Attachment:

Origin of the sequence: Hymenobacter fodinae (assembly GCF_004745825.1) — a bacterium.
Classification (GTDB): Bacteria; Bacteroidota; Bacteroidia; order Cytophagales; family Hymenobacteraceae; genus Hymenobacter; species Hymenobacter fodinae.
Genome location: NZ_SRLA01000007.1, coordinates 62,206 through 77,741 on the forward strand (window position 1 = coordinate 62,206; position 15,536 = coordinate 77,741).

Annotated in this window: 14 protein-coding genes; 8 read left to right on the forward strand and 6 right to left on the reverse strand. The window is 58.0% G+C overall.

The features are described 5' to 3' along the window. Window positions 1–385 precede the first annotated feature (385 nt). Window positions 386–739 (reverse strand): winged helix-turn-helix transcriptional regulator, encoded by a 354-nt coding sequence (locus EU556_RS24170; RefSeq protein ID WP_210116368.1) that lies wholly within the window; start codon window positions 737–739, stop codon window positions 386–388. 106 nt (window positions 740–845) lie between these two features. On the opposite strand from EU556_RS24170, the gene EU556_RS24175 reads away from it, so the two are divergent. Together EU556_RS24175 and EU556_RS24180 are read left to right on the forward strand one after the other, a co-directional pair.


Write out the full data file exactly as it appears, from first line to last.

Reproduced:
Origin of the sequence: Hymenobacter fodinae (assembly GCF_004745825.1) — a bacterium.
Classification (GTDB): Bacteria; Bacteroidota; Bacteroidia; order Cytophagales; family Hymenobacteraceae; genus Hymenobacter; species Hymenobacter fodinae.
Genome location: NZ_SRLA01000007.1, coordinates 62,206 through 77,741 on the forward strand (window position 1 = coordinate 62,206; position 15,536 = coordinate 77,741).

Annotated in this window: 14 protein-coding genes; 8 read left to right on the forward strand and 6 right to left on the reverse strand. The window is 58.0% G+C overall.

The features are described 5' to 3' along the window. Window positions 1–385 precede the first annotated feature (385 nt). Window positions 386–739 (reverse strand): winged helix-turn-helix transcriptional regulator, encoded by a 354-nt coding sequence (locus EU556_RS24170; RefSeq protein ID WP_210116368.1) that lies wholly within the window; start codon window positions 737–739, stop codon window positions 386–388. 106 nt (window positions 740–845) lie between these two features. On the opposite strand from EU556_RS24170, the gene EU556_RS24175 reads away from it, so the two are divergent. Together EU556_RS24175 and EU556_RS24180 are read left to right on the forward strand one after the other, a co-directional pair.